• That there are sub-populations within Africa with higher IQ is indeed not surprising. The real point, though, is that Chisala is arguing that Nigerian immigrants in England are a representative sample of the population AND do better than representative samples of East Asian immigrants. And that if that is true, then it seems Chisala would be right that disparity in IQ cannot be due to recent evolution at the (continental) racial level.

          • Bruce says:

            “The real point, though, is that Chisala is arguing that Nigerian immigrants in England are a representative sample of the population AND do better than representative samples of East Asian immigrants.”

            Well someone with a modest grant could do a detailed study and settle the issue. I wonder if anyone will?

          • Dale says:

            It’s hardly surprising if you take a strongly selected group like immigrants allowed into a rich country from a country where a large fraction of the population would like to emigrate to a rich country, that the characteristics of the group are much different from either the source population or the natives at the destination. You can spend pointless hours arguing whether this is due to selection for the genetic basis of IQ or selection for cultural traditions of ambition and hard work — of course, it selects for both, and the two are synergistic.

            As for mutability of IQ, of course over the long run it’s mutable, at least within the range seen in current populations, because we’re all descented from the same handful of people. And now that lower-IQ subgroups have to work in the New Economy just like everyone else, it wouldn’t be surprising if selection for higher IQs has gotten fairly intense. (Just like it must have been in Europe and China in the past.) And there are some hints in the news that reproductive variance of American black males is unusually high for a US population…

        • Labayu says:

          The change in spelling of Igbo is to differentiate between [b] and [ɡ͡b] because the language has both, and they are contrastive phonemes. [ɡ͡b] is literally like the English B and G pronounced simultaneously. It’s common in West African languages.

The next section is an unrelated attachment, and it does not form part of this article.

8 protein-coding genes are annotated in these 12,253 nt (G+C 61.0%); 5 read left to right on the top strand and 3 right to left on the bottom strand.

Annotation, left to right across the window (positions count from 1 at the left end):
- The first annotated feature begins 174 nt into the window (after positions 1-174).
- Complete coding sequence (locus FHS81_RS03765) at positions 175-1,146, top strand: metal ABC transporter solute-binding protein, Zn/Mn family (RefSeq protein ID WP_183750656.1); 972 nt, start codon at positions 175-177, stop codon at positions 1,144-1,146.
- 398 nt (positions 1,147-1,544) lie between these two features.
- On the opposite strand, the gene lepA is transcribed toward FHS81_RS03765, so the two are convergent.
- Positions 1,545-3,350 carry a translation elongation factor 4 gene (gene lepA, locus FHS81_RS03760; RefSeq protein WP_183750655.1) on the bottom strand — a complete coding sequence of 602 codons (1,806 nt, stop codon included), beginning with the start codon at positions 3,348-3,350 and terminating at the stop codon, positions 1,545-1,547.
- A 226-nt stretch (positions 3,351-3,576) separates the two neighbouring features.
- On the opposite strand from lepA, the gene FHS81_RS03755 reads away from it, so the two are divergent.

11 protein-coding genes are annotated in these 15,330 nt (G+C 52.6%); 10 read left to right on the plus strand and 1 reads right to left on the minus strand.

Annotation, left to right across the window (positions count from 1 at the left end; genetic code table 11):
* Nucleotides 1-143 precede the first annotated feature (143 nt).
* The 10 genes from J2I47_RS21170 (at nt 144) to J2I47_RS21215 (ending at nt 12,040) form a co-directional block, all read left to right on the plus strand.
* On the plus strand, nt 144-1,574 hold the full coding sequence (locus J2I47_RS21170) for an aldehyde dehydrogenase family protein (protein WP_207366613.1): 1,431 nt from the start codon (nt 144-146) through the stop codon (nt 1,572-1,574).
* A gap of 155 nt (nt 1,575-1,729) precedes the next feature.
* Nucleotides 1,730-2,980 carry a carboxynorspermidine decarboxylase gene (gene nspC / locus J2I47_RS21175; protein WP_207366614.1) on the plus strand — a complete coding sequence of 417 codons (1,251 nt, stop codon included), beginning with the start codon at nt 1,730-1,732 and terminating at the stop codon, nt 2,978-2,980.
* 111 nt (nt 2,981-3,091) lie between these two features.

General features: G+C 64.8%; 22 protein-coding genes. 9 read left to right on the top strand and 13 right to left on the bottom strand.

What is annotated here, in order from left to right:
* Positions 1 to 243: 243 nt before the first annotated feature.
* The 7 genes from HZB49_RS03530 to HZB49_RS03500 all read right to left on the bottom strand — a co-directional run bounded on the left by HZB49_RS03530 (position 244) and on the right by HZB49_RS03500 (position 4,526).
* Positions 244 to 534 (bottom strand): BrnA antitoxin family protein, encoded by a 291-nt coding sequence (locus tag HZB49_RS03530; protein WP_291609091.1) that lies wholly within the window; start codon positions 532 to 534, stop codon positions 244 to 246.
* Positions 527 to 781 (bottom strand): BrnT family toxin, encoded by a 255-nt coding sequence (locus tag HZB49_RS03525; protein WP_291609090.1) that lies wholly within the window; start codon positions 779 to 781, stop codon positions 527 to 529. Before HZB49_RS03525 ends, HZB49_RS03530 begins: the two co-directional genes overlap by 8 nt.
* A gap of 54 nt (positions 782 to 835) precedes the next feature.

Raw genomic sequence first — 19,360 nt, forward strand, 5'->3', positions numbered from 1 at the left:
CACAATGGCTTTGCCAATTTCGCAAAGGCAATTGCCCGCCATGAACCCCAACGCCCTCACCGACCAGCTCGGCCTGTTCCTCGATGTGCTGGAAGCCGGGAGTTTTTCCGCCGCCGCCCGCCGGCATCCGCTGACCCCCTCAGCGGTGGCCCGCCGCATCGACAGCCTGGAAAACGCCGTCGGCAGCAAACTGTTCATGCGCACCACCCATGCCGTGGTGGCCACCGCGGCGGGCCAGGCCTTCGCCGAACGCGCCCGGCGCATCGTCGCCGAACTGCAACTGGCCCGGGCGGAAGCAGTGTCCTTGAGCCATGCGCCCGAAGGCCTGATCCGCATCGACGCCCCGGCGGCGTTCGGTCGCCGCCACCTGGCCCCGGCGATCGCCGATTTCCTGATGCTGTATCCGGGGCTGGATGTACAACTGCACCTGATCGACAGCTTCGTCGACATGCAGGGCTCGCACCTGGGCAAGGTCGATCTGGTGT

• Toddy Cat says:

            “The real point, though, is that Chisala is arguing that Nigerian immigrants in England are a representative sample of the population ”

            I simply don’t see how this could be true for Nigerians, since, as far as I know, it has not been true for any other immigrant group. Voluntary immigration almost always involves self-selection. But, as Bruce says, somebody should certainly study this. Obviously, we don’t know, but given the history and makeup of almost every other immigrant group, I’d be willing to bet that it’s not true. But at least Chisala’s paper is a legitimate attempt to engage with hereditarians, instead of the usual screaming of “racist!”…

  29. Beyond Anon says:

    Greg should be flattered. He has an admirer:

    https://genetiker.wordpress.com/2014/12/01/greg-cochran-is-an-ignoramus/

    Of is that a stalker?

    • MawBTS says:

      Banned troll and solutrean hypothesis fan, I think

      • Fourth doorman of the apocalypse says:

        Personally, I found this thread to be informative:

        David Reich and his associates have published a paper containing a lot of new genetic data from prehistoric Europe. These data utterly refute the Kurgan hypothesis, and yet Reich and his associates are so stupid that they actually think the data support the hypothesis.

        It seems that everyone is stupid except him.

      • Beyond Anon says:

        Perhaps he is one of those with the ADRA2b deletion.